Sotomayor and Education

By Mark Walsh — June 08, 2009 4 min read
  • Save to favorites
  • Print

Education Week’s Erik Robelen has this insightful analysis of Supreme Court nominee Sonia Sotomayor’s record on education cases. Erik’s discussion includes the following cases:

Gant v. Wallingford Board of Education, a 1999 decision about alleged racial discrimination in the transfer of an African-American student.

Frank G. v. Board of Education of Hyde Park, about whether students must first have received public education to be eligible for private school tuition reimbursements under federal special education law.

Doninger v. Niehoff, about the First Amendment concerns surrounding a student’s Internet criticisms of her school principal. And

N.G. ex. rel. S.C. v. Connecticut, about strip-searches of adolescent girls at a juvenile detention center.

I thought I would discuss a few other education cases from the U.S. Court of Appeals for the 2nd Circuit in which Judge Sotomayor participated or wrote the opinion.

Garcia v. Yonkers School District
In one of Judge Sotomayor’s most recent education decisions, she was part of a three-judge panel of the Second Circuit that ruled in April that students who challenged their five-day suspensions for walking out of school to join a budget protest were not prevailing parties, even though a federal district judge had sympathized with them and suggested he would grant the orders and injunction they sought.

The students had brought a First Amendment challenge to their discipline for the school walkout, and the district judge had said their rights were likely violated. But he never followed through by issuing a temporary restraining order, apparently in part because the situation had been defused.

When the students’ lawyers sought payment of attorneys’ fees as prevailing parties, the 2nd Circuit panel, joined by Judge Sotomayor, said the judge’s statements showed “ambivalence” and that the school district might have been able to prevail if the case had continued and it were able to show that harsh punishment was the norm for school walkouts.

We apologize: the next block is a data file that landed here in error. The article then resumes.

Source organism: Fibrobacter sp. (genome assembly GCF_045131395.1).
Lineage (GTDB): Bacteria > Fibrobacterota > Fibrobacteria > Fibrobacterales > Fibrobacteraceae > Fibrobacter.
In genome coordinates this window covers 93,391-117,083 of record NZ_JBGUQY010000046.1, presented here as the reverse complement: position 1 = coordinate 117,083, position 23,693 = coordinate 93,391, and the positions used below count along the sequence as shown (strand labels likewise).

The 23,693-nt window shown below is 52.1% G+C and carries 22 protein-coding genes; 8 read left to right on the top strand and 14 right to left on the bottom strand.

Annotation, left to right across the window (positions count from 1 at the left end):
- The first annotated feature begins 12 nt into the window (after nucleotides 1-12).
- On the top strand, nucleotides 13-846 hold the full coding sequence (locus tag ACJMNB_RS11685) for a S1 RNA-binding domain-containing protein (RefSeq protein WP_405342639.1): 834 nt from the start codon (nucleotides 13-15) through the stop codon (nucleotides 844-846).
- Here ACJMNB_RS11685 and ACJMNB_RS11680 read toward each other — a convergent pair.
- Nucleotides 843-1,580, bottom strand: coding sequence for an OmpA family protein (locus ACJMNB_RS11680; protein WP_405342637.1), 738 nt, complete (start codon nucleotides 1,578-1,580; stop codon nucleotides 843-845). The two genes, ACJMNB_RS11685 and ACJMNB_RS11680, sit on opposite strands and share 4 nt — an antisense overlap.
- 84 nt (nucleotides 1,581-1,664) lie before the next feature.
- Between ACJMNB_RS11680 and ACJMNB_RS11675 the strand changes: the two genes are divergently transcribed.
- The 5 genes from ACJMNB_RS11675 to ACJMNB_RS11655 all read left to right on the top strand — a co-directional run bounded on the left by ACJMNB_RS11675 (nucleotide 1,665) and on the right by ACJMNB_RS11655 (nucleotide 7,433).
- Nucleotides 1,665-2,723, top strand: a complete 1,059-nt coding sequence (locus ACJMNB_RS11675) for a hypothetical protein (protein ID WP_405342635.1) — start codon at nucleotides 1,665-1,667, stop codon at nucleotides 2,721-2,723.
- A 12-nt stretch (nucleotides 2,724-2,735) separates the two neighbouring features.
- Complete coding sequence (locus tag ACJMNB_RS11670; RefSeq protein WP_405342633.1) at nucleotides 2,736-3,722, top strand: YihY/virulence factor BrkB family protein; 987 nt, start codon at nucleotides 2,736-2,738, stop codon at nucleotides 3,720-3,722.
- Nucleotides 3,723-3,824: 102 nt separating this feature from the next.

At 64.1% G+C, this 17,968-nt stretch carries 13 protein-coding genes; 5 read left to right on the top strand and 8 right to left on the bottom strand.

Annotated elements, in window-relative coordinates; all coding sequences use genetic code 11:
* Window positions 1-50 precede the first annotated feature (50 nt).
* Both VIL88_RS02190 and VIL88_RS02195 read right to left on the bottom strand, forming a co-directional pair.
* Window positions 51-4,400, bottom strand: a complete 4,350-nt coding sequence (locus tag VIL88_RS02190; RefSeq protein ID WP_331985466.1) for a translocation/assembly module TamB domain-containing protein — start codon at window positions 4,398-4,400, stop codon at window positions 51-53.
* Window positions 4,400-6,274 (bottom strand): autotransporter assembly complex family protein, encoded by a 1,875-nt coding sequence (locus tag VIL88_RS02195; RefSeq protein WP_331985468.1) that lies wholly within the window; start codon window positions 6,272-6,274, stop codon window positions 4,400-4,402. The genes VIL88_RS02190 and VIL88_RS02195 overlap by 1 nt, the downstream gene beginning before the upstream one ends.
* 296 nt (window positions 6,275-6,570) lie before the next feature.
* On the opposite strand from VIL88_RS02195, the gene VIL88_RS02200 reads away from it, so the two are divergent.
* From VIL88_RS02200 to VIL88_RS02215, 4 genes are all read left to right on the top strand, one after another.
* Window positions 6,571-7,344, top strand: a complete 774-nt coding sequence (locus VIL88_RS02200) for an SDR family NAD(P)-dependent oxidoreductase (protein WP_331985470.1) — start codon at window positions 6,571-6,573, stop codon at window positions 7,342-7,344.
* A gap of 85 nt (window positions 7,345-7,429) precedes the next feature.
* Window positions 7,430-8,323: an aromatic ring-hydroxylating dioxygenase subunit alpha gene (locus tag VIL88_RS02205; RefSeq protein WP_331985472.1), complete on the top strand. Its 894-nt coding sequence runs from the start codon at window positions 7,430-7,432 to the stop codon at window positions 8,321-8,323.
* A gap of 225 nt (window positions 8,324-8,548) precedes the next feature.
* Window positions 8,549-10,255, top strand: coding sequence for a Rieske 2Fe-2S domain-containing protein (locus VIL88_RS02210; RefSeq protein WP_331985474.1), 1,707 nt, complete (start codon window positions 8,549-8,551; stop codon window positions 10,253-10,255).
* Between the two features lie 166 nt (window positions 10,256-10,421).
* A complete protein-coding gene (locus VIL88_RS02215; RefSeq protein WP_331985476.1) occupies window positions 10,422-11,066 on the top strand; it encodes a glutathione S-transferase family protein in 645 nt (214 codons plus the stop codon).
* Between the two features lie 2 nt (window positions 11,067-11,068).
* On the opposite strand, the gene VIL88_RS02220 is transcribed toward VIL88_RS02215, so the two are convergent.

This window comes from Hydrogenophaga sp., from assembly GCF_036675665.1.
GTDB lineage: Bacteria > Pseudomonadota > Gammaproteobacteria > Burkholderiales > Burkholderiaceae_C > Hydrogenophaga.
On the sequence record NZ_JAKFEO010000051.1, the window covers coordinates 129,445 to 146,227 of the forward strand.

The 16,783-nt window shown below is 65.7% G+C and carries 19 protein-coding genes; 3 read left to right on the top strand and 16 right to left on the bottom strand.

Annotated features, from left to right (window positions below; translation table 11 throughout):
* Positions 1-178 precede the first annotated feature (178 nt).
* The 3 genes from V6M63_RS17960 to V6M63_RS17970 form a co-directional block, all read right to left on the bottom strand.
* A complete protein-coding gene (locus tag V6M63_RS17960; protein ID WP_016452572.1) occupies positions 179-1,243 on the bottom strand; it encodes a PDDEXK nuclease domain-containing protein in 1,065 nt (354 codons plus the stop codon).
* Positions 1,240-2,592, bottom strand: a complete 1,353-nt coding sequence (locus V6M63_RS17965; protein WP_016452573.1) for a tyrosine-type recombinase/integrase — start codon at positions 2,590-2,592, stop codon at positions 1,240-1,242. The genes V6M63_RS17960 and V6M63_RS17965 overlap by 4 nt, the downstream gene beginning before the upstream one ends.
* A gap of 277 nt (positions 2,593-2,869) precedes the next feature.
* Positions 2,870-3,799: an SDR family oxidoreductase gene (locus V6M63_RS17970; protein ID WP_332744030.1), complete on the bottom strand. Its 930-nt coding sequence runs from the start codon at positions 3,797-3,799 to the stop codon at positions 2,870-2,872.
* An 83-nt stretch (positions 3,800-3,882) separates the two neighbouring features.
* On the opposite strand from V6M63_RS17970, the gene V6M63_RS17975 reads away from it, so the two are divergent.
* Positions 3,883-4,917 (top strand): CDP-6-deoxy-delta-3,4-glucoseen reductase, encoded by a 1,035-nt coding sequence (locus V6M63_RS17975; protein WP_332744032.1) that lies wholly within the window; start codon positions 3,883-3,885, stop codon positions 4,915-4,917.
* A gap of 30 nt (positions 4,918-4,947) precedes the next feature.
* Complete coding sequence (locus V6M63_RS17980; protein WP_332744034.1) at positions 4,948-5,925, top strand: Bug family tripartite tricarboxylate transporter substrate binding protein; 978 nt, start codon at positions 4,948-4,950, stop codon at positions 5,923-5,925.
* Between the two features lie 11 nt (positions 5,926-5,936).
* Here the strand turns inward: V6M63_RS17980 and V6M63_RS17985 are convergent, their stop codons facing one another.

Port Washington Teachers’ Association v. Board of Education of the Port Washington Union Free School District
In this case, Judge Sotomayor was part of a panel that unanimously turned aside a challenge by the teachers’ union and other parties to a school superintendent’s policy memorandum informing district staff members that they should inform pregnant students’ parents of the pregnancies.

The union and a district social worker argued that the memo violated the privacy rights of students and could require social workers to violated laws requiring them to maintain the confidentiality of privileged communications with students.

The 2nd Circuit panel said the plaintiffs lacked standing to bring the suit because they didn’t suffer actual injuries under the policy memorandum, and that they didn’t face sanctions for failing to follow the policy because the district maintained that staff members would not be disciplined for failing to observe the policy.

Connecticut v. Hartford Board of Education
This opinion, written by Sotomayor, shows the judge’s tendency to write comprehensively, and drily, on the issues before her.

The three-judge panel ruled unanimously that Connecticut’s Office of Protection and Advocacy for Persons with Disabilities had the authority under federal law to access a school for students with serious emotional disabilities after complaints of abuse and neglect, such as by the inappropriate use of restraints and seclusion of students.

The Hartford school district refused the state office access to the facility and the detailed directory information it sought about students and parents. The district argued that federal special education law and the Family Educational Rights and Privacy Act barred the access.

A federal district court granted the state office the access it sought. On appeal, the 2nd Circuit court invited the U.S. departments of Education and Health and Human Services to file a brief giving their views on whether the Individuals with Disabilities Education Act or FERPA barred the information and access to the school sought by Connecticut. The two departments said there was no such barrier under the federal laws.

In a 27-page opinion, Judge Sotomayor exhaustively discussed the various federal laws at issue and agreed that the Connecticut office of protection and advocacy should have the access it sought.

“Although OPA presumably did not receive a specific complaint about each student, it submitted evidence that it had complaints about the operation of particular policies that led to inappropriate restraint and seclusion and that those policies operated school-wide,” the judge said. “Given that these allegations are system-wide, OPA could have reason to believe that all students at the school had been, were being, or were at risk of being neglected or abused.”

A version of this news article first appeared in The School Law Blog.